OVCC’s hired scientists also explain how “in areas with multiple panels, the area of maximum subsidence will encompass all mined panels as the chain of coal support pillars between panels will be crushed and expand the area of maximum subsidence across panel boundaries.” Thus, Permit D-0360-12, which is a vast series of panels across more than 2,400 acres, would cause subsidence to Dysart Woods as the coal pillars OVCC claims would be kept in place would in fact be crushed according to their hired scientists.
In a summary on tree data, OVCC claims that there is a total of 273 trees with heights greater than 20 feet. This is a gross miscalculation. In fact, there are thousands of trees in the old growth forest areas that are greater than 20 feet in height. OVCC and their scientists claim that Dysart Woods only has two old growth forest patches, while their own map shows three patches. They claim it is only 42 acres, when the ODMR finds more than 50 acres. Clearly they have not thoroughly investigated the issue.
Furthermore, OVCC admits that all they have is “preliminary data.” OVCC’s commissioned studies are not complete, and they are full of contradictions clearly intended to belittle and outright lie about the actual amount of impact that mining would have.
In their permit, OVCC describes in great detail how surface subsidence occurs with longwall mining. “Surface subsidence occurs as rock fractures above a mined panel, due to removal of its support, and falls into the area excavated by the mining machinery. This collapse of rock above the mined panel results in a ‘caved zone’ forming a rubble-filled cavity several tens-of-feet high. Above the caved zone, stresses in the rock relieved by the creation of the caved zone result in an increase in size and distribution of existing fractures for many feet above the caved zone to create a ‘facture zone.’ Lying over the fracture zone is the ‘continuous deformation zone’ in which … strata deform downward.” At the surface, cracks occur. OVCC says that cracking is more prevalent in the clay soils of southeast Ohio than in sandy soils.
OVCC in its Addendum to page 29, part 3. K(5)(a) Page 2, under the heading “Potential Mechanisms for Damage,” Ohio Valley Coal Company details five different ways that longwall mining can harm Dysart Woods.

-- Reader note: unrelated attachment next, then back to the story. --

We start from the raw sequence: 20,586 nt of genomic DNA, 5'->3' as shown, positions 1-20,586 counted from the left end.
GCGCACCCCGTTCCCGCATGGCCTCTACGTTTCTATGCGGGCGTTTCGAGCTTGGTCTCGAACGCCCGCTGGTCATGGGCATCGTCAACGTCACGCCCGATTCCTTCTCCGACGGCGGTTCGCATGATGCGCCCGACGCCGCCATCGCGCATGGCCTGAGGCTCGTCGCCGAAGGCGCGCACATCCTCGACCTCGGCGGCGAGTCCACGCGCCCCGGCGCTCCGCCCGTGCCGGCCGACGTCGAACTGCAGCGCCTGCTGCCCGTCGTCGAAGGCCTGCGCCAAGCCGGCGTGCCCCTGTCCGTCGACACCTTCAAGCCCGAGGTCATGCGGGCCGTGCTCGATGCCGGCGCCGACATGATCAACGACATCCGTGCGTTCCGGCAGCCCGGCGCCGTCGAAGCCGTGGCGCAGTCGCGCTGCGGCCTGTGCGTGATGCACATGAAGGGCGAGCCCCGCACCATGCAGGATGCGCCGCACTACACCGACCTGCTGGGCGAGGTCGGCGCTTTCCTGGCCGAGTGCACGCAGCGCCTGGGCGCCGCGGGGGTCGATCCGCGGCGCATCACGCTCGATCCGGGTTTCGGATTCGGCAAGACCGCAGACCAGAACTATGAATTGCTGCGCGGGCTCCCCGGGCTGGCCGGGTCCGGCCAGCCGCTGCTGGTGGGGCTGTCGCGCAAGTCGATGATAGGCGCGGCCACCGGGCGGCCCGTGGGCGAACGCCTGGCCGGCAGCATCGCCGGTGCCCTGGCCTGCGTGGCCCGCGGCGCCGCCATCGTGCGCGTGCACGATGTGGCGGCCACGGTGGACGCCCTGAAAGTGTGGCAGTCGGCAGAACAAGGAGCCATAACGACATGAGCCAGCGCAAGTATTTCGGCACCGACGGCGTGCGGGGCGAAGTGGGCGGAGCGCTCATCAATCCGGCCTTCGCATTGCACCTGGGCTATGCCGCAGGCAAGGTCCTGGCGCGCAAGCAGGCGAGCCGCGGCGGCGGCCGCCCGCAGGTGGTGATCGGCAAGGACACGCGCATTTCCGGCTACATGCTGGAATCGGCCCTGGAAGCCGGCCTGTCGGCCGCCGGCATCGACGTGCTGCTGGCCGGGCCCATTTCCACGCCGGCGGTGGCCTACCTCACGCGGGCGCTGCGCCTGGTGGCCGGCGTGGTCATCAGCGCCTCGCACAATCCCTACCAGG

They are, as follows. First, longwall mining can cause trees to “tilt in response to the subsidence wave, both as the wave passes and as the ground assumes the subsidence trough. Although this tilt may have occurred… it is not believed to be a danger to the trees.” With OVCC’s track record, they are not to be believed. Clearly, tilting the trees will snap roots, and cause major problems.
The second way that mining destroys forests and the hydrological balance is the “compressive and tensile forces that the ground and what is in them experience. As the subsidence wave approaches a point on the surface, it begins to experience tension followed by rapid compression after the wave passes the point. This ‘dynamic’ wave occurs very quickly and in some instance, the compressive forces are not as great as the tensile forces and some cracks remain open… Larger cracks sometimes require intervention by OVCC with a backhoe to fill the cracks with soil from around the cracked areas.”
OVCC said that the third mechanism of damage to the forests “is soil slippage. This area of Ohio contains soil-types that are slip-prone. Historically, the topography of Belmont County was formed from these slips, as is evidenced by alternating steeply sloping and benched areas found on the hillsides.”
OVCC says that the “fourth mechanism of damage is that changes in ground or surface water may adversely impact trees. But, regardless of the impacts to ground or surface water… trees in this area of the country derive their moisture from the soil.” While OVCC claims that this is “available from the rain,” it goes on to explain the fifth mechanism, of how “springs add moisture to the soil, and thus contribute to the tree and vegetative growth.” OVCC cannot dispute this, instead claiming that the mining plan has been designed to stay a minimum of 300 to 500 feet away from the old growth forest.
But this is an outright lie, as OVCC has continuously done, by claiming that there will be no mining under Dysart Woods, while this permit allows for mining underneath every single acre of Dysart Woods. It is through this deception that OVCC is trying to slip this permit through. On The Ohio Valley Coal Company Addendum to page 29, part 3, K (5)(a) page 5, the company states, “the fact that in this application, the old-growth forest will not be undermined.” By the very statement, mining cannot be allowed under the ancient forest, as the maps that OVCC submitted and that ODMR officials claim the permit would allow.